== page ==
M. G. Smith
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|Michael Garfield Smith|
|Born||18 August 1921|
|Died||5 January 1993(aged 71)|
University College, London (Ph.D in social anthropology)
|Employer||Franklin M. Crosby Professor Emeritus of the Human Environment, Yale University
Senior Research Fellow, Research Institute for the Study of Man, and Institute of Social and Economic Research, University of the West Indies
Professor of Anthropology, University of California, Los Angeles
Professor and Head of the Department of Anthropology, University College, London
|Known for||Poet and social anthropologist|
|Spouse(s)||Mary F. Smith (née Morrison)|
|Awards||Wellcome Medal for Anthropological Research
Curle Bequest Essay Prize
Amaury Book Prize (Royal Anthropological Institute)
Order of Merit (Jamaica 1972)
Smith was the son of a descendant of English army officers and merchants, and his mother was a "coloured" nurse who died in childbirth. Born in Kingston, Jamaica, Smith attended Jamaica College, one of the island's leading secondary schools, where he developed a passion for poetry. In the early 1940s he left the island on scholarship to study English Literature at McGill University in Canada. Joining the Canadian army during the war, he served briefly on the frontline in Europe. After being demobilized he enrolled at University College, London, which awarded him the Ph.D in social anthropology. He subsequently carried out extensive field research in Northern Nigeria, Jamaica, Grenada, and Carriacou.
Smith served as Franklin M. Crosby Professor Emeritus of the Human Environment at Yale University. He also served as Senior Research Fellow at the Research Institute for the Study of Man, and the Institute of Social and Economic Research, University of the West Indies (Jamaica); Professor of Anthropology at the University of California, Los Angeles; and as Professor and Head of the Department of Anthropology, University College, London, where he was one of the first professors of colour in Anthropology.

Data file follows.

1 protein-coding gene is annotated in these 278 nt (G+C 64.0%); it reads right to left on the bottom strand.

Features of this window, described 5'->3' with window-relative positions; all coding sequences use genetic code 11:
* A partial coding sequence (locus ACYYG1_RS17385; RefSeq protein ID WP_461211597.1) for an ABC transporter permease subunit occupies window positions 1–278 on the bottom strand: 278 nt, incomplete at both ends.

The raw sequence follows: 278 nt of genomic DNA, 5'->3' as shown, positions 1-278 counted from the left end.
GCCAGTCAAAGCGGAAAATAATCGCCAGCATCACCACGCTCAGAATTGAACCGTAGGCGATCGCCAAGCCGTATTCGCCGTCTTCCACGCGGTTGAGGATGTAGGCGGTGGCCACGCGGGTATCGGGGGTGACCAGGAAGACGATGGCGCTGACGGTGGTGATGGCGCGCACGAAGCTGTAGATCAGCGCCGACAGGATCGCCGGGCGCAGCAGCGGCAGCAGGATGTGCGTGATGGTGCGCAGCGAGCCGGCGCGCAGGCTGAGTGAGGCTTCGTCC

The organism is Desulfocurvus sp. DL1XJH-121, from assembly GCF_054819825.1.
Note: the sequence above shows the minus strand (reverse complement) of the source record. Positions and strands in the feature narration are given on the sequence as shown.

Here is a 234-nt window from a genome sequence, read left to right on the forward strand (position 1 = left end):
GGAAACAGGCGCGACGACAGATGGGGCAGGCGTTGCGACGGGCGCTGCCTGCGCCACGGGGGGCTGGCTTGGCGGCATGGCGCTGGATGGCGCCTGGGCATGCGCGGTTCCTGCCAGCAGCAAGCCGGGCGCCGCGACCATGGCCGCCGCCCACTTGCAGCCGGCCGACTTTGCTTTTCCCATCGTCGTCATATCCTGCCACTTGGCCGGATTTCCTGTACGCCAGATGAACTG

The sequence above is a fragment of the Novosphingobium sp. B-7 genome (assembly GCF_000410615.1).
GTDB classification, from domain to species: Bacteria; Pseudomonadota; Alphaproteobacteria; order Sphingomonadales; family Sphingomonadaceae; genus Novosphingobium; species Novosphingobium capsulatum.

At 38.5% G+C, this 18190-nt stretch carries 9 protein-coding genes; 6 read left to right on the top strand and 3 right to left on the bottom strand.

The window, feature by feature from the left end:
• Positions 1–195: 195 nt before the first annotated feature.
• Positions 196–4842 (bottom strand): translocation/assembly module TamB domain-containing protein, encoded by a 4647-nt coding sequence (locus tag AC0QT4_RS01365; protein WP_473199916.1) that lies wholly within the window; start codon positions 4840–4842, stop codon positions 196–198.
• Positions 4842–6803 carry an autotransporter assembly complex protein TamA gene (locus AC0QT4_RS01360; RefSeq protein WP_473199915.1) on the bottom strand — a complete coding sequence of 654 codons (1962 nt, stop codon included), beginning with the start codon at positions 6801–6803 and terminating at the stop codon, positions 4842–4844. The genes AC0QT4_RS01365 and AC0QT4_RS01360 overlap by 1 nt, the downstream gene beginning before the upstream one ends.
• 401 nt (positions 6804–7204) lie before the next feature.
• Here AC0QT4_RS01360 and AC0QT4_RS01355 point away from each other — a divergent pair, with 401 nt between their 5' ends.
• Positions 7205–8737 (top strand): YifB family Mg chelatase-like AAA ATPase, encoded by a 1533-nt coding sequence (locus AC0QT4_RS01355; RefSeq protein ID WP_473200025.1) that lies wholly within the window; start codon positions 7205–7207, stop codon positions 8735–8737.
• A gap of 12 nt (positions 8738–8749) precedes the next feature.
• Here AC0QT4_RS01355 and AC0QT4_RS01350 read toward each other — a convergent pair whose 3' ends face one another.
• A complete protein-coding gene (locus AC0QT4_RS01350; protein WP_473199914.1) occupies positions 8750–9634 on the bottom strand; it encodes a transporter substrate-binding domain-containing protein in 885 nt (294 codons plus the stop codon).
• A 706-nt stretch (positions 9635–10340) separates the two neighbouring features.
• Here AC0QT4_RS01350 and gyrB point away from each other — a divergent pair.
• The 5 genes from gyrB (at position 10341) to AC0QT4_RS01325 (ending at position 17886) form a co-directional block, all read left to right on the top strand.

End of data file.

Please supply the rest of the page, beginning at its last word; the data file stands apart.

Smith's poetry was published in regional journals and literary magazines in the 1950s and 1960s and has been widely anthologised. It has been noted: "He often decorates his work with classical references and titles, although his subjects are usually West Indian." His patriotic poem "I Saw My Land in the Morning" has also been set to music.
A prolific writer, Smith authored or co-authored numerous books and articles on theory, on Northern Nigeria, and on the West Indies.
- Baba of Karo (1954)
- Government in Zazzau, 1800-1950 (1960)
- West Indian Family Structure (1962)
- Kinship and Community in Carriacou (1962),
- Dark Puritan (1963)
- The Plural Society in the British West Indies (1965)
- Stratification in Grenada (1965)
- Pluralism in Africa (1969)
- Corporations and Society: The Social Anthropology of Collective Action (1974)
- The Affairs of Daura (1978)
- Pluralism, Politics and Ideology in the Creole Caribbean (1991)
- Government in Kano, 1350-1950 (1997)
- The Study of Social Structure, (1998)
- Education and Society in the Creole Caribbean (2008 - posthumously by the Comitas Institute for Anthropological Study
Douglas Hall, A Man Divided: Michael Garfield Smith - Jamaican Poet and Anthropologist 1921 - 1993, The Press UWI Biography series, 1997.
Among his awards are the Wellcome Medal for Anthropological Research, the Curle Bequest Essay Prize, and the Amaury Book Prize from the Royal Anthropological Institute. In 1972, Jamaica bestowed upon him its Order of Merit (OM).
- Michael Hughes, A Companion to West Indian Literature, Collins, 1979, pp. 122-23.
- Jamaica Today.
- Philip Burnham, "Obituary: Professor M. G. Smith", The Independent, 9 January 1993.
- Anthropology and Autobiography by Judith Okely, Helen Callaway (eds), Routledge, 1992, pp. 39-40.
- Orville Plummer, "Time for Jamaica’s 'Velvet Revolution'”, Abeng News Magazine, 15 May 2010.
- "I Saw My Land in the Morning", Words by M.G. Smith/ Music by Mappletoft Poulle, Jamaican Culture, 20 March 2004.